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Satire and Humor. JUST ANOTHER ASPECT OF TONE…BUT EVENMORE FUN!. Active/Initial reading. When reading something challenging and potentially satirical, practice some active reading skills…have a conversation with the text during your initial reading

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satire and humor

Satire and Humor


active initial reading
Active/Initial reading

When reading something challenging and potentially satirical, practice some active reading skills…have a conversation with the text during your initial reading

Talk back to the text, ask questions of the speaker

  • These are likely to be places where you want to say: REALLY, do you honestly think this is a good idea? Do you really think this way? Are you stupid?
  • Pay attention to the speaker and note places where he/she seems just a little “off,” or places where his/her logic seems fuzzy.

This should lead you to incongruent thinking:

  • This will lead you to places where what is being described doesn’t fit with the speaker’s attitude toward it, which leads you to the devices of satire.

Definition: the ridicule of any subject in order to lower it in the reader’s esteem. The goal is always to reform.

some common satirical techniques
Some common satirical techniques:
  • Exaggeration: To enlarge, increase or represent something beyond normal bounds so that it becomes ridiculous and its faults can be seen.
  • Caricature:
  • Burlesque: example: a character who is portrayed as uneducated and foolish, all of a sudden starts using very sophisticated diction
  • Hyperbole: “to wait an eternity”; “I’ll love you until the seas go dry.”
  • Litotes: “not bad” = good
a few more satirical techniques
A few more Satirical techniques
  • Incongruity: To present things that are out of place or are absurd in relation to its surroundings.
  • Oxymoron: jumbo shrimp, cruel kindness
  • Metaphor: “Success is a bastard as it has many fathers, and failure is an orphan, with no takers.” 
  • Irony:Used to create humor through an expression of the opposite of what is meant, intended or expected.
  • Sarcasm: From the Greek meaning “to tear flesh,”

and yet some more
And yet, some more…
  • Parody: To imitate the techniques or style of some person, place or thing in order to ridicule the original. For parody to be successful, the reader must know the original text!
  • Reversal: To present the opposite of the normal order. Reversal can focus on the order of events (serving dessert first) or can focus on hierarchical order (a child making all the decisions in a family)
  • Wit: Intellectually amusing language that surprises and makes a pointed statement
  • Juxtaposition: placing dissimilar items, ideas, descriptions together or side by side for comparison and contrast
  • Allusion: Satirists often rely on our knowledge of historical and political allusions.
and finally the persona
And finally, the persona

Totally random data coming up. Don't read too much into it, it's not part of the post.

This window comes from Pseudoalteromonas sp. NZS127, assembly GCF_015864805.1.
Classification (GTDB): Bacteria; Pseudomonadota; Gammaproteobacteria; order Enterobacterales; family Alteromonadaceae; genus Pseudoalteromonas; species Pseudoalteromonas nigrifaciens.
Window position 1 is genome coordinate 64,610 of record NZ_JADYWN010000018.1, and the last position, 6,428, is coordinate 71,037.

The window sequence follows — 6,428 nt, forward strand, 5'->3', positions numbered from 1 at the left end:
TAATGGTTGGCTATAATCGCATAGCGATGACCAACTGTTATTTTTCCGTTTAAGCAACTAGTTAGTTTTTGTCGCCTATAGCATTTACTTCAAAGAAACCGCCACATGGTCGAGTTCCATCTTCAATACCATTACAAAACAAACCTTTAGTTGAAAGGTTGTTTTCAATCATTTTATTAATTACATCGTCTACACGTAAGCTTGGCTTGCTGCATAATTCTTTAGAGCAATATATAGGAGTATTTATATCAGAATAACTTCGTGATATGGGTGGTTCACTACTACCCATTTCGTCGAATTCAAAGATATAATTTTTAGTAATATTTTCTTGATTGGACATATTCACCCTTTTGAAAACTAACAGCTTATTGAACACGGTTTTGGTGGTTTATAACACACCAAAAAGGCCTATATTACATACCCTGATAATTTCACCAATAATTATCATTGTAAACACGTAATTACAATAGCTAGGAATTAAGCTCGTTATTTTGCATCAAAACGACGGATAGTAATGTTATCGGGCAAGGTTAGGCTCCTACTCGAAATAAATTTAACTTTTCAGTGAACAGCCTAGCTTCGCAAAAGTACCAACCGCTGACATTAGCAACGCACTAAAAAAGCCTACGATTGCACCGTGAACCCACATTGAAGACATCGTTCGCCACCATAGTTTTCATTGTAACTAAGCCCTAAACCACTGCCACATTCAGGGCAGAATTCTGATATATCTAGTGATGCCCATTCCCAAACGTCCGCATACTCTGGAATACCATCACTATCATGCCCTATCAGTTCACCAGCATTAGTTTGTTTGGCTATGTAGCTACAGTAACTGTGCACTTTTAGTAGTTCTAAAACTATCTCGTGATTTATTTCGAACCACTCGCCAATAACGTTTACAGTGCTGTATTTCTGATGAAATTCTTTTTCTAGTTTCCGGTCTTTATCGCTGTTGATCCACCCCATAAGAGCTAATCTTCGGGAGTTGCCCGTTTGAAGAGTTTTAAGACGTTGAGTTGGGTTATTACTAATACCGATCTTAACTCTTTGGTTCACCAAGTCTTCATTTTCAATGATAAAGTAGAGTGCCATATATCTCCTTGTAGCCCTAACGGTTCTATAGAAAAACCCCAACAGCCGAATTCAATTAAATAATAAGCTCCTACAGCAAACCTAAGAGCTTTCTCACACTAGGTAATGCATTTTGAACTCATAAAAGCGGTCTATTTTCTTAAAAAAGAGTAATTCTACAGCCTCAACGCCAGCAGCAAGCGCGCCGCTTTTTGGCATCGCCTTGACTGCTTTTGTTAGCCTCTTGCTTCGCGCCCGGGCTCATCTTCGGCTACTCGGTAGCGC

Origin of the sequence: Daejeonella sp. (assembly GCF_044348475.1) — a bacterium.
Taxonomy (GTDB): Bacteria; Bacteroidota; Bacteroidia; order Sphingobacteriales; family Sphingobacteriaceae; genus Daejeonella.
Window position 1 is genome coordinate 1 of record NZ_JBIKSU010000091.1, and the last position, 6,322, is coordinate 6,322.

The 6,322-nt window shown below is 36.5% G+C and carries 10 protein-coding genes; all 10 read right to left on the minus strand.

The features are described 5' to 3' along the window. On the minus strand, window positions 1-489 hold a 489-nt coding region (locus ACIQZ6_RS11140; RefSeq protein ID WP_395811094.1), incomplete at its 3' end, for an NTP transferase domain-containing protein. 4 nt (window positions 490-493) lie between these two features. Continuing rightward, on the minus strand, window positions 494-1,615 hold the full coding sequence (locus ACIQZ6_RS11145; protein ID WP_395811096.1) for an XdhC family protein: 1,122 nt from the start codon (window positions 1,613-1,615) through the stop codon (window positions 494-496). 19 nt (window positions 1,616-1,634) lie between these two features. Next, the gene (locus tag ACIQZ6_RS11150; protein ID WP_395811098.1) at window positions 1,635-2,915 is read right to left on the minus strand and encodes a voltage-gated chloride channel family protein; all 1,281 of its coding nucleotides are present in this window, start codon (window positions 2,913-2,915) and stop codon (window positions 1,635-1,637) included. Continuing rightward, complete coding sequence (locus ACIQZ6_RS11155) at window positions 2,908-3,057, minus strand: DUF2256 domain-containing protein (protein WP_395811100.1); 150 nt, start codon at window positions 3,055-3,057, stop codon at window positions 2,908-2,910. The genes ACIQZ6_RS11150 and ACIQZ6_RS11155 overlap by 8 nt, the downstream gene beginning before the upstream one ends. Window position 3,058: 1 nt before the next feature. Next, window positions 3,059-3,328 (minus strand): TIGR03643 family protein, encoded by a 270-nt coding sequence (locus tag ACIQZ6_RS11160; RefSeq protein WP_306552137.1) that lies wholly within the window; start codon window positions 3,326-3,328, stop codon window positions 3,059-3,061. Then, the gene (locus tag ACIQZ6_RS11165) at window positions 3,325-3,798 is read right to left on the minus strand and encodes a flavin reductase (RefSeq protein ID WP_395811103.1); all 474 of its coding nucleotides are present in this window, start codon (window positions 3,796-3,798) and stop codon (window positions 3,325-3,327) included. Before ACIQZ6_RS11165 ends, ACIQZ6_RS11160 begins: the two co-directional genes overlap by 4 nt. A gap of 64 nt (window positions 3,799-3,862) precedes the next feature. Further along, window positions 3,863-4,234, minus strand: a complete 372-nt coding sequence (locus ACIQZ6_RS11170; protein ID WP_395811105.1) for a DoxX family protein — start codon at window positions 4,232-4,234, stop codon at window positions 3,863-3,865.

• The concept of a “persona” is often essential to our understanding of satire.
  • Persona: The term derives from Greek and means mask.
  • When a satirist creates a persona, he/she is often naïve and rarely expresses the beliefs of the writer.
  • It is this discrepancy between writer and speaker, between logical and illogical thought, that creates the incongruent thinking typical of satire.
true satire is always about more than laughs
True Satire is always about more than laughs
  • Satire is at its heart concerned with ethical reform. It attacks those institutions or individuals the satirist deems corrupt.
  • It seeks a shoring up of the audiences standards.
  • In general, it attacks types—the fool, the boor, the adulterer, the proud, rather than specific people.
two kinds of satire
Two Kinds of Satire



A more harsh, bitter form of satire.

The subject is subjected to contempt.

Sees the vices of the world as intolerable.

Uses large doses of sarcasm and irony.

Audience is asked to respond with indignation.

  • A gentle, sympathetic form of satire
  • Aims to correct with sympathetic laughter
  • Tends to ask the audience to laugh at themselves as much as at the characters
  • It “holds up a mirror” so readers see themselves and their world honestly.
expressions in which an attitude is conveyed by its opposite are considered ironic
Expressions in which an attitude is conveyed by its opposite are considered ironic.

Verbal Irony: “A great day for a walk.”

Situational Irony:

close reading reminders
Close reading reminders
  • Annotate those things that strike you as surprising, significant, or that raise questions as you read.
  • Be on the look out for incongruity—details, descriptions, reactions that don’t fit what is actually being described
  • Be on the look out for the elements of analysis and in particular those devices of satire: hyperbole, understatement, sarcasm, and irony
  • Look for patterns in the things you’ve noticed—look for repetitions, contradictions, similarities.
  • Ask questions about those patterns—especially how and why
diction and the persona in modest proposal
Diction and the Persona in “Modest Proposal”

Solar year


Lawful occupation






swift s objective
Swift’s objective

“Was not to spew venom, but to strip empty pride and grandeur and to show men what they are, and to teach them what they aught to be.”

William Hazlitt, 1818

elements particular to humor
Elements particular to humor
  • Object of laughter

  • Incongruity (what violates expectations)
  • Safety and goodwill

Flashes of insight/spontaneity (the old is new)

don t forget humor is just another function of tone
Don’t forget—humor is just another function of tone!

So that means…






empire falls and last picture show
Empire Falls and Last Picture Show
  • How did Russo/McMurtry create humor?
  • Which technique(s) do you think were most effective?
  • Give an example or two.